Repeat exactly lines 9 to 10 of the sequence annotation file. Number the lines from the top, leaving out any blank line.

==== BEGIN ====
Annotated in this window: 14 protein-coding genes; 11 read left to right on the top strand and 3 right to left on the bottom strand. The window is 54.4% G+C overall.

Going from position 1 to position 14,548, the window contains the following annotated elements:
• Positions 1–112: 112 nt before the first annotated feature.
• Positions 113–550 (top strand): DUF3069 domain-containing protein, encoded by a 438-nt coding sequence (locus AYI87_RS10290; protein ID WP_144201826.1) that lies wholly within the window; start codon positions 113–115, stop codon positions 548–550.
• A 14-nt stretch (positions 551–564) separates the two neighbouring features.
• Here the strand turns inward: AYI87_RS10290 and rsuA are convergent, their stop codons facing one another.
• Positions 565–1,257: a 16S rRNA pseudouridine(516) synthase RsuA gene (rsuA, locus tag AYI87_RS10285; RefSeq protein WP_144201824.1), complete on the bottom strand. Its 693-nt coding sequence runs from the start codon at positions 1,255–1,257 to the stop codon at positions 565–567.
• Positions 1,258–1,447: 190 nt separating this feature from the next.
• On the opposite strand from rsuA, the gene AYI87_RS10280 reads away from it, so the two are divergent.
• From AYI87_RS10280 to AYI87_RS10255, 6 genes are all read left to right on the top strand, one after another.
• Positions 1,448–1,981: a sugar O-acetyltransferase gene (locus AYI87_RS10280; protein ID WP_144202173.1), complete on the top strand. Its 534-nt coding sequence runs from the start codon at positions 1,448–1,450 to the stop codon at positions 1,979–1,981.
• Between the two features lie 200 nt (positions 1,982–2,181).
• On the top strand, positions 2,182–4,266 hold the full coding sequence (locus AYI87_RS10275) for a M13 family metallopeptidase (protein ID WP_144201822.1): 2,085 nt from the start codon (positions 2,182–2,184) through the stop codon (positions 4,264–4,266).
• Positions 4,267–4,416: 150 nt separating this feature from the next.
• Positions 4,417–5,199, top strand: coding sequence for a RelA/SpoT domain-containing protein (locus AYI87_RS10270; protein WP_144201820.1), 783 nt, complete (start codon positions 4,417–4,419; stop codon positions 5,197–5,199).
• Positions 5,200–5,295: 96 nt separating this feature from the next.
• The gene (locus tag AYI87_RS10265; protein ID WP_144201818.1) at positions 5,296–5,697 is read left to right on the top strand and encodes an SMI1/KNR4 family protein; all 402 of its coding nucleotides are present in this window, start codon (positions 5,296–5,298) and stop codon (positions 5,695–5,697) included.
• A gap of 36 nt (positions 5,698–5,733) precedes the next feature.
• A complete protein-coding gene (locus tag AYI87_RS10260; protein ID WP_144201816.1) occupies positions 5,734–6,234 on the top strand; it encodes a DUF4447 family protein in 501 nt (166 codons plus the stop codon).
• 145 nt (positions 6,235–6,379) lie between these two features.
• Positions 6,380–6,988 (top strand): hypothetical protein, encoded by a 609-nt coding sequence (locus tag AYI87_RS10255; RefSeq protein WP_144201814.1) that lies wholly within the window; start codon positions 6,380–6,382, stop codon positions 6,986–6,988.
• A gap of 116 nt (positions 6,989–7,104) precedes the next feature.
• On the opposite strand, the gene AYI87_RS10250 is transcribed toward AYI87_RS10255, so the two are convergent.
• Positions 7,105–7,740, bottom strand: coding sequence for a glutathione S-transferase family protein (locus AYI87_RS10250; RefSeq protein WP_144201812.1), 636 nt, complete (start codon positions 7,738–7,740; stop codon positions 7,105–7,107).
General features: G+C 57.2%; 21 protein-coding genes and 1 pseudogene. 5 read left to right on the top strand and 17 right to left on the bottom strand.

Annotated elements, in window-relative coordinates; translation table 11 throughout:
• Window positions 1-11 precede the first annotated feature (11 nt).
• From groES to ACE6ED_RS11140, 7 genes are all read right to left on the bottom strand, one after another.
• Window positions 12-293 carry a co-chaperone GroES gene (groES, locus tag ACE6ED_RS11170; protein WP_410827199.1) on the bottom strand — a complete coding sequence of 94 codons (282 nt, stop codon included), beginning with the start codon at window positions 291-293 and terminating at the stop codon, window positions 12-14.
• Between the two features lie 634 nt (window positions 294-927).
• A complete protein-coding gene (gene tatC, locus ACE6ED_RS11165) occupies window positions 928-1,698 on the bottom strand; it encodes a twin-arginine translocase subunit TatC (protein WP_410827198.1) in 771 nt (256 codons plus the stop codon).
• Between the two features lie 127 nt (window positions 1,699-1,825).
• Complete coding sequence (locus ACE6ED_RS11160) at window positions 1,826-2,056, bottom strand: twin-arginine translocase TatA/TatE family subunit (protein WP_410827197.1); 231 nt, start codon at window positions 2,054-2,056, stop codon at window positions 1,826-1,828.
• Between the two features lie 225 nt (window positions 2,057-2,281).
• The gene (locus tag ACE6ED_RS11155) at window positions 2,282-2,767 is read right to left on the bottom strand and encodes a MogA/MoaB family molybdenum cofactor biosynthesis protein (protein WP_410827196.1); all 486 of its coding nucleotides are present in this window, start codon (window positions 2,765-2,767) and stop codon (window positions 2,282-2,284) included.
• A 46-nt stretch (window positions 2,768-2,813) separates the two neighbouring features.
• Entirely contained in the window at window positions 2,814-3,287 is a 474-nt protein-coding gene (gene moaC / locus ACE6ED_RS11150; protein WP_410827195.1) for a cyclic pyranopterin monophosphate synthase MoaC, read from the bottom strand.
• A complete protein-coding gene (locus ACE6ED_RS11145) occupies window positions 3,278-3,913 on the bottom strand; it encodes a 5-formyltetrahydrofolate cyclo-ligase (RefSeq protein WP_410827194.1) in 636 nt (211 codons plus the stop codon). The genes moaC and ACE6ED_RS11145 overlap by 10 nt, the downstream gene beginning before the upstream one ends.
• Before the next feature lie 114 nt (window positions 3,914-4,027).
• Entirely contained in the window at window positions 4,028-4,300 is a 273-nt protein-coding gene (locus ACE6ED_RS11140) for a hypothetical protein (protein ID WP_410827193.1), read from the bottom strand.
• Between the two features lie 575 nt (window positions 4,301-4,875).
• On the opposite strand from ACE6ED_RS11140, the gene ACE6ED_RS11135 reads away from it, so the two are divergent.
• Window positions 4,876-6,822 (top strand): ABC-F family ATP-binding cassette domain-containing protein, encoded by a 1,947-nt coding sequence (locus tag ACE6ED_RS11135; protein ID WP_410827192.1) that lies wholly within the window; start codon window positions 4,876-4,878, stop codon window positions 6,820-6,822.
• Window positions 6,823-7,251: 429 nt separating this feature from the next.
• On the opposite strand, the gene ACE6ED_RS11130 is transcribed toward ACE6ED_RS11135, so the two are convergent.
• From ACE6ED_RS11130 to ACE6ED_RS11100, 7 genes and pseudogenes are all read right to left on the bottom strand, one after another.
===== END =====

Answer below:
• On the opposite strand from rsuA, the gene AYI87_RS10280 reads away from it, so the two are divergent.
• From AYI87_RS10280 to AYI87_RS10255, 6 genes are all read left to right on the top strand, one after another.